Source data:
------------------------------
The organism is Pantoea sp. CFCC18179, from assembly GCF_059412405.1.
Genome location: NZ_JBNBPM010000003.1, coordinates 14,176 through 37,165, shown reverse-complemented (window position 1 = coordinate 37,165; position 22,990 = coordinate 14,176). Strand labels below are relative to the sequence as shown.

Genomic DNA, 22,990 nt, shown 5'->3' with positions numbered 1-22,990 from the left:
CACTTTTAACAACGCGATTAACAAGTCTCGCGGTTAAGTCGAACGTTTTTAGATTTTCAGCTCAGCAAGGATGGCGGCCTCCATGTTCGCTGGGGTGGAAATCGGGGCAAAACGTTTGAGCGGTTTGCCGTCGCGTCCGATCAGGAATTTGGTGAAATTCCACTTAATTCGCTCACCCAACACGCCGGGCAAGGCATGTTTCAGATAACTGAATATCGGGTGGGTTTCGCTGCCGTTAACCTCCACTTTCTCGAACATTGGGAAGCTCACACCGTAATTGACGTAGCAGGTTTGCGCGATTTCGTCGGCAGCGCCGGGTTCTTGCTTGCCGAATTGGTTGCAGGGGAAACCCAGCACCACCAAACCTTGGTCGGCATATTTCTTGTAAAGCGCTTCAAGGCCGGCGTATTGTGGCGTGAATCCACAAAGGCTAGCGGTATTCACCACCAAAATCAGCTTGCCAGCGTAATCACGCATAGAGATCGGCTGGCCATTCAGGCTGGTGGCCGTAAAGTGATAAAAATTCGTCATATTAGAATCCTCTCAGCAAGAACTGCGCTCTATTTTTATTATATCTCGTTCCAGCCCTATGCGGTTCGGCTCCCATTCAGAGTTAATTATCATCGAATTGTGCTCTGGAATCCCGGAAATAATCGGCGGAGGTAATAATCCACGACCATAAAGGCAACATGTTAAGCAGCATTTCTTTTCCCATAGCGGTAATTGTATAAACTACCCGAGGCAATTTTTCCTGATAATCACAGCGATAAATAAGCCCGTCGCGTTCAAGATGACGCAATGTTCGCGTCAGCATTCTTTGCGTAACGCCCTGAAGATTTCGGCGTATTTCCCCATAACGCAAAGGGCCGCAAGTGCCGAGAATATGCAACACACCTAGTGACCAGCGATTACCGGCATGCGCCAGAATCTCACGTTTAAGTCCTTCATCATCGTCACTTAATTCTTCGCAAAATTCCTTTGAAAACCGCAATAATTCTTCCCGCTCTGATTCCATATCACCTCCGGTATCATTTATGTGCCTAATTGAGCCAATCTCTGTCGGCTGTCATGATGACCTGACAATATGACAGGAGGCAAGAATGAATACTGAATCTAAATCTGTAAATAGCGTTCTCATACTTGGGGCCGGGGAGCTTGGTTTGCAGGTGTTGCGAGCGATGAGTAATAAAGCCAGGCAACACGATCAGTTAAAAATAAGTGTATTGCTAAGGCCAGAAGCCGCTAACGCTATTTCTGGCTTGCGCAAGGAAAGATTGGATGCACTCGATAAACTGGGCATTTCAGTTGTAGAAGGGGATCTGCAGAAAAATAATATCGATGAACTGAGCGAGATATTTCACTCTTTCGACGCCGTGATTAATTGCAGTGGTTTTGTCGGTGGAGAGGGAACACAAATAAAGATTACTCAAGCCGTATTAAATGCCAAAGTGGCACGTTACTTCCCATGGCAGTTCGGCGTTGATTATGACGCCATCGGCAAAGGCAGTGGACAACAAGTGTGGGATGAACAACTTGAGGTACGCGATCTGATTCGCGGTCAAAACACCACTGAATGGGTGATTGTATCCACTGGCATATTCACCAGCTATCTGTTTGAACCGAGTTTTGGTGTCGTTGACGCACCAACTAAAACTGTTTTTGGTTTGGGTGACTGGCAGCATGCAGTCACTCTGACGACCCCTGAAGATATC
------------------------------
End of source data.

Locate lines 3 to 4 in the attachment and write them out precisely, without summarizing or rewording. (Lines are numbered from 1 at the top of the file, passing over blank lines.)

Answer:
Genomic DNA, 22,990 nt, shown 5'->3' with positions numbered 1-22,990 from the left:
CACTTTTAACAACGCGATTAACAAGTCTCGCGGTTAAGTCGAACGTTTTTAGATTTTCAGCTCAGCAAGGATGGCGGCCTCCATGTTCGCTGGGGTGGAAATCGGGGCAAAACGTTTGAGCGGTTTGCCGTCGCGTCCGATCAGGAATTTGGTGAAATTCCACTTAATTCGCTCACCCAACACGCCGGGCAAGGCATGTTTCAGATAACTGAATATCGGGTGGGTTTCGCTGCCGTTAACCTCCACTTTCTCGAACATTGGGAAGCTCACACCGTAATTGACGTAGCAGGTTTGCGCGATTTCGTCGGCAGCGCCGGGTTCTTGCTTGCCGAATTGGTTGCAGGGGAAACCCAGCACCACCAAACCTTGGTCGGCATATTTCTTGTAAAGCGCTTCAAGGCCGGCGTATTGTGGCGTGAATCCACAAAGGCTAGCGGTATTCACCACCAAAATCAGCTTGCCAGCGTAATCACGCATAGAGATCGGCTGGCCATTCAGGCTGGTGGCCGTAAAGTGATAAAAATTCGTCATATTAGAATCCTCTCAGCAAGAACTGCGCTCTATTTTTATTATATCTCGTTCCAGCCCTATGCGGTTCGGCTCCCATTCAGAGTTAATTATCATCGAATTGTGCTCTGGAATCCCGGAAATAATCGGCGGAGGTAATAATCCACGACCATAAAGGCAACATGTTAAGCAGCATTTCTTTTCCCATAGCGGTAATTGTATAAACTACCCGAGGCAATTTTTCCTGATAATCACAGCGATAAATAAGCCCGTCGCGTTCAAGATGACGCAATGTTCGCGTCAGCATTCTTTGCGTAACGCCCTGAAGATTTCGGCGTATTTCCCCATAACGCAAAGGGCCGCAAGTGCCGAGAATATGCAACACACCTAGTGACCAGCGATTACCGGCATGCGCCAGAATCTCACGTTTAAGTCCTTCATCATCGTCACTTAATTCTTCGCAAAATTCCTTTGAAAACCGCAATAATTCTTCCCGCTCTGATTCCATATCACCTCCGGTATCATTTATGTGCCTAATTGAGCCAATCTCTGTCGGCTGTCATGATGACCTGACAATATGACAGGAGGCAAGAATGAATACTGAATCTAAATCTGTAAATAGCGTTCTCATACTTGGGGCCGGGGAGCTTGGTTTGCAGGTGTTGCGAGCGATGAGTAATAAAGCCAGGCAACACGATCAGTTAAAAATAAGTGTATTGCTAAGGCCAGAAGCCGCTAACGCTATTTCTGGCTTGCGCAAGGAAAGATTGGATGCACTCGATAAACTGGGCATTTCAGTTGTAGAAGGGGATCTGCAGAAAAATAATATCGATGAACTGAGCGAGATATTTCACTCTTTCGACGCCGTGATTAATTGCAGTGGTTTTGTCGGTGGAGAGGGAACACAAATAAAGATTACTCAAGCCGTATTAAATGCCAAAGTGGCACGTTACTTCCCATGGCAGTTCGGCGTTGATTATGACGCCATCGGCAAAGGCAGTGGACAACAAGTGTGGGATGAACAACTTGAGGTACGCGATCTGATTCGCGGTCAAAACACCACTGAATGGGTGATTGTATCCACTGGCATATTCACCAGCTATCTGTTTGAACCGAGTTTTGGTGTCGTTGACGCACCAACTAAAACTGTTTTTGGTTTGGGTGACTGGCAGCATGCAGTCACTCTGACGACCCCTGAAGATATC